What Small Business Owners Can Learn From Canada’s Craft Brewers

Small Business Canada

If you’re anything like me, you’re probably tired of the pandemic. Tired of all the uncertainty, not knowing when- or even if – things will feel normal again. There is comfort in predictability, but it’s important we don’t only seek what’s comfortable in our constantly changing environment.

I’m eager to share advice on how local business owners can boldly move forward through the pandemic and beyond.

And there is no one better to teach us than Canada’s craft brewers, a group that managed to quickly adapt during the pandemic in order to keep cash flowing while the taps were not.

Here is what I believe any business owner can learn from the nation’s craft brewers.


Besides the intoxicatingly delicious flavour and staggering variety, another factor in the success of craft brewers has been their ability to create diverse sales channels. While some business owners stick to set ways of doing business, craft brewers are more likely to take advantage of many different means of distribution. For consumers, brewers have taprooms and bottle shops, along with branded “swag” that beer enthusiasts proudly wear or serve beer in. Many offer their beer wholesale to speciality retailers and have it served by restaurants and bars. A number of taprooms also moonlight as venues for special events, tours and educational sessions.

This clear precedent served the industry well during the pandemic; those already leveraging diverse income streams were more insulated against the business interruption.

For those who were sticking to only one or two sales channels, this existing roadmap offered a strong lifeline. For instance, those that previously sold brews solely from the taproom were able to pivot quickly to offer bottle sales, while others turned to make hand sanitizer as demand surged.

One may argue that diversifying is not necessarily that simple for other industries. In most cases, creativity is required, but it can be done with a little ingenuity and a leap of faith.

All business owners have learned from COVID-19, circumstances can change in the blink of an eye. Diversification not only brings greater prosperity but helps to insulate one’s business from unexpected challenges.

Proactive > Reactive

In addition to nurturing diversification, COVID accelerated the move online for many breweries who had distant plans to sell online, which begs the question: Why did they wait so long in the first place?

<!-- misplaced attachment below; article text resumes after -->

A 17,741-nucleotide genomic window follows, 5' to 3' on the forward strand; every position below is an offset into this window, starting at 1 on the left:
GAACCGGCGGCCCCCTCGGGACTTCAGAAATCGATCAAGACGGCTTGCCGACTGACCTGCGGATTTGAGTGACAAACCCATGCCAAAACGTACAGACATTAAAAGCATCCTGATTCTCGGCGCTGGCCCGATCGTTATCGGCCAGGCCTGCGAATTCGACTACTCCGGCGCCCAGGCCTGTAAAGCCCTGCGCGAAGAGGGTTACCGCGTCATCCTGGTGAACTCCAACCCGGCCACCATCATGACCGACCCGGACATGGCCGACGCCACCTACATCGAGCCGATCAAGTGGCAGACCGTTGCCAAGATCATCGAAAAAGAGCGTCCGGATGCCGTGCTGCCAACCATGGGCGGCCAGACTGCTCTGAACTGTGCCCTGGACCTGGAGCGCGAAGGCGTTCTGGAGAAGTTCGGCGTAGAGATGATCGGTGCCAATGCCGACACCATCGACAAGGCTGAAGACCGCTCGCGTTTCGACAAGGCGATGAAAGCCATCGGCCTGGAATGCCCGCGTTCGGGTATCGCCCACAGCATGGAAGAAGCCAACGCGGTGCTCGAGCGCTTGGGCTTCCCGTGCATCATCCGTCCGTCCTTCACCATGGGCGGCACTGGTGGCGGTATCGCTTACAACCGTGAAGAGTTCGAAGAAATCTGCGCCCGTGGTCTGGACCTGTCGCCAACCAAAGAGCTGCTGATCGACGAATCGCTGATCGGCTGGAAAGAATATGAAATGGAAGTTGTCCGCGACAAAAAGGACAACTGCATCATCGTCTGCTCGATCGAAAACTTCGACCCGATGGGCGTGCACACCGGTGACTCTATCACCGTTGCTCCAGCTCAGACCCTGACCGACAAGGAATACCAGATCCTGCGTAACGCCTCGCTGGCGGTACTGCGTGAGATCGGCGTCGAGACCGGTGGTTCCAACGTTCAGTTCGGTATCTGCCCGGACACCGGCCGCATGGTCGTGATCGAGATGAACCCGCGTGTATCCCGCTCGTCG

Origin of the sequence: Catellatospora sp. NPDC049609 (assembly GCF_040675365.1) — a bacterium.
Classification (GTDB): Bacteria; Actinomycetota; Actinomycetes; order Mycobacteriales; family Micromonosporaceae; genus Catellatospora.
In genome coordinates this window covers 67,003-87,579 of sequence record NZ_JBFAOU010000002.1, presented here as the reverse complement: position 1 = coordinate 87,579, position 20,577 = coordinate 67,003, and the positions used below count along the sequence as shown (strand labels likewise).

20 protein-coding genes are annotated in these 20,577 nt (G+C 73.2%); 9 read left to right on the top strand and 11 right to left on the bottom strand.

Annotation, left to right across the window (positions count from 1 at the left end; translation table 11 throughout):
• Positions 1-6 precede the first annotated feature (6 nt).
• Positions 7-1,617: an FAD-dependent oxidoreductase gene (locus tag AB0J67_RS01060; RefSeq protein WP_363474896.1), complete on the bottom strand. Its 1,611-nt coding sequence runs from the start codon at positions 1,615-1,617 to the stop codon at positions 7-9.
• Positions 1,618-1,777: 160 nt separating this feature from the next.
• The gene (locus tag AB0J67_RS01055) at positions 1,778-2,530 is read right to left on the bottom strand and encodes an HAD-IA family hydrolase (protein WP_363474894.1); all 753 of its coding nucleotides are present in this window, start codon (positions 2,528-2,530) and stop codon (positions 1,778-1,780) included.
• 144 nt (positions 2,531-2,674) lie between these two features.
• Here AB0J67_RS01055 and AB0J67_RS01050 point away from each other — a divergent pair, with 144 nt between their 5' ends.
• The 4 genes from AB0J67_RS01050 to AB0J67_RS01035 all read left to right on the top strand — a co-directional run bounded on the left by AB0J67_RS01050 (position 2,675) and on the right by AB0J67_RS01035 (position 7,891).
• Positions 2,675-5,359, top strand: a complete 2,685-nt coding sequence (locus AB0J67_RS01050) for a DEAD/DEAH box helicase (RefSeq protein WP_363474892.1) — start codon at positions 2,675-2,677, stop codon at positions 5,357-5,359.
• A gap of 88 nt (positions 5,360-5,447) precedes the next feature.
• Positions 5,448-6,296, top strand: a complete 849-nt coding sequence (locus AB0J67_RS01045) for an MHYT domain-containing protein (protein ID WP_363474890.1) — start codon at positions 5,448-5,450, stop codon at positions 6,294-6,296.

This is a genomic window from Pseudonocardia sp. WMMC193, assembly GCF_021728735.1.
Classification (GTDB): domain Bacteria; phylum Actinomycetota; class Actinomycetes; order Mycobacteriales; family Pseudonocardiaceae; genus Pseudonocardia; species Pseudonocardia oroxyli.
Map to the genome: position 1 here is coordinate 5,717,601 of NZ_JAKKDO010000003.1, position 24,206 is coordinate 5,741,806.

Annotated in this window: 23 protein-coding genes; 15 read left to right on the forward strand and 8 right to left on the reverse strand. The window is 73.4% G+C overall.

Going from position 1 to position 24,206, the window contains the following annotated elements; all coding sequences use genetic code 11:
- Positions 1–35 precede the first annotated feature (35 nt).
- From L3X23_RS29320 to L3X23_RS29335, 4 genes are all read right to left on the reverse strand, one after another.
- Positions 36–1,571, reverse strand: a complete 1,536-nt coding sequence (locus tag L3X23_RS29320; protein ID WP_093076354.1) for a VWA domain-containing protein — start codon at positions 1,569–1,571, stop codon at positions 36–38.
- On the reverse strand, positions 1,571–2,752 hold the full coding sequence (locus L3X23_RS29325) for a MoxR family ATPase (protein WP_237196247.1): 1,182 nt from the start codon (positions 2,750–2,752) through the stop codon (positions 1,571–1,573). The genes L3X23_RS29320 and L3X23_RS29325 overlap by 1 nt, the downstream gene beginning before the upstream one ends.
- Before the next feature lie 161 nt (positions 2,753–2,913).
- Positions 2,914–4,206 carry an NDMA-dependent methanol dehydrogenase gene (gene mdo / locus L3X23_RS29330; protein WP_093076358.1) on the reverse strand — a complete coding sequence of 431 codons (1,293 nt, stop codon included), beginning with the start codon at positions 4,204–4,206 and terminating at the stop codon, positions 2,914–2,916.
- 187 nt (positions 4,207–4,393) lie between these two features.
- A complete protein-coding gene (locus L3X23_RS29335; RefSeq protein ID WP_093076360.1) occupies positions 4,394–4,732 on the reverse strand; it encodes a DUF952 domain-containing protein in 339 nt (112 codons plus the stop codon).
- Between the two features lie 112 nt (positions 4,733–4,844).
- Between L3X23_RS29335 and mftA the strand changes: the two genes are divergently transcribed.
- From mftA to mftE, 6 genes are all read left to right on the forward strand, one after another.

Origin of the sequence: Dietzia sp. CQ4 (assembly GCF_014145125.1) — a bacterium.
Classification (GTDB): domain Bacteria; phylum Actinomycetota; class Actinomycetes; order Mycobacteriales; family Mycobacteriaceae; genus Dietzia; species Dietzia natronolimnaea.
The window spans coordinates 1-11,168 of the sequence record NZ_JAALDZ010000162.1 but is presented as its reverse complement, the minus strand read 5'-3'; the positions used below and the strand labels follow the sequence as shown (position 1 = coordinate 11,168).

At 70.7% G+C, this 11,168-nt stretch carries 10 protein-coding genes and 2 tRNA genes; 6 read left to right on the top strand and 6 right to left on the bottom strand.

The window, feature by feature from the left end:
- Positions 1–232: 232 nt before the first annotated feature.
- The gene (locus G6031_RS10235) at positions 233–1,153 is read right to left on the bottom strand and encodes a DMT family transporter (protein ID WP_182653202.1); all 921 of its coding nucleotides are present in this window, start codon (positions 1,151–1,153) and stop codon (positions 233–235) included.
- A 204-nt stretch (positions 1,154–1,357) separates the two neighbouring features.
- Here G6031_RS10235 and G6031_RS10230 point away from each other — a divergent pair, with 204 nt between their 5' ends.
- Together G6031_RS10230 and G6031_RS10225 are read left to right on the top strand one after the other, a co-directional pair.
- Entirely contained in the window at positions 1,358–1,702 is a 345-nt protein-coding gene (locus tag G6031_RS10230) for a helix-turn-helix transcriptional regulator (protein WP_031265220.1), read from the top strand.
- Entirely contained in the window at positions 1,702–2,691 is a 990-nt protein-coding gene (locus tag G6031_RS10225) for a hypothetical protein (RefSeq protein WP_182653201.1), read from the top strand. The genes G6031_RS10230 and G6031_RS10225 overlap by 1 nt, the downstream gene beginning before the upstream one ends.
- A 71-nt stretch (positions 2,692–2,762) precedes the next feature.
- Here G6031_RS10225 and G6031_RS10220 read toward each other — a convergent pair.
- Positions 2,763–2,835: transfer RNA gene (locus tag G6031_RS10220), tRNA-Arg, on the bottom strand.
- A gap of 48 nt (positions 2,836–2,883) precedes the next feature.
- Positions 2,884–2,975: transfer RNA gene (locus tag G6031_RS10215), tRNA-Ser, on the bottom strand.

The answer is fairly intuitive; if it ain’t broke, don’t fix it. Whether owners are too busy to plan ahead or are simply content with the status quo, it’s human nature to procrastinate.

Brewers, in general, tend to have a greater appetite for experimentation, many were able to quickly set up online bottle shops with Square and curbside pickup and local delivery for customers’ housebound happy hours for the first time. And they’ve been busy, thanks in part to Canadian appetites and in part to their ability to adapt.

Many are selling the same volume of beer as before, but imagine their revenues if they had been selling online in addition to – rather than in place of – other channels.

A lesson for any type of business is that putting off your business plans is akin to leaving money on the table. When a business is doing well, it’s easy to get comfortable and put off plans for expansion, but if 2020 has taught us one thing, it’s that we can never anticipate what tomorrow will bring. Act on your plans now, instead of waiting until there is no other choice.

Community is Currency

As much as Canadians love their beer, when it comes to craft brewers, it’s about serving much more than a stellar brew. Successful breweries understand their customers and know how to connect with the community in the ways they oftentimes didn’t know they needed.

A brewery is a place to socialize with friends, a place for education on stouts, hops, and IBUs. A brewery also serves its community in many ways beyond refreshment.

The last few months it’s been clear community doesn’t exist solely within the walls of a taproom. It spills over to the broader community of people who share a passion for a common pastime.

Take, for example, Collective Arts Brewing, in Hamilton, ON, which is a beacon of not only the brewing community but the arts community as well. Collective Arts’ cans are all designed by artists who are then featured on the website, offering them tremendous exposure they wouldn’t otherwise enjoy.

Brunswick Bierworks in Toronto literally puts its money where its mouth is: As businesses saw incomes drop through the pandemic, the brewery has donated – and continues to donate – thousands of dollars to BIPOC charities and COVID relief funds.88

It’s this strong sense of community that has helped craft brewers to continue to employ staff and stay connected to their customers throughout the pandemic. This is a lesson that can translate across many industries.

Maintaining that sense of community will help a business maintain a strong customer base, and a great business flows from that.

The last few months have been tough, but it’s worth reflecting on these aspects of how craft brewers operate to more boldly move through the pandemic and beyond to whatever is next.

So grab a craft beer, take a break, and then back to work more inspired. The future is bright.

Karisa Marra is a business expert at payments and point-of-sale company Square in Toronto. She works with businesses of all types and sizes across the country. In her role, Karisa partners with craft brewers to contractors to hair salon owners to help them overcome their operational challenges.

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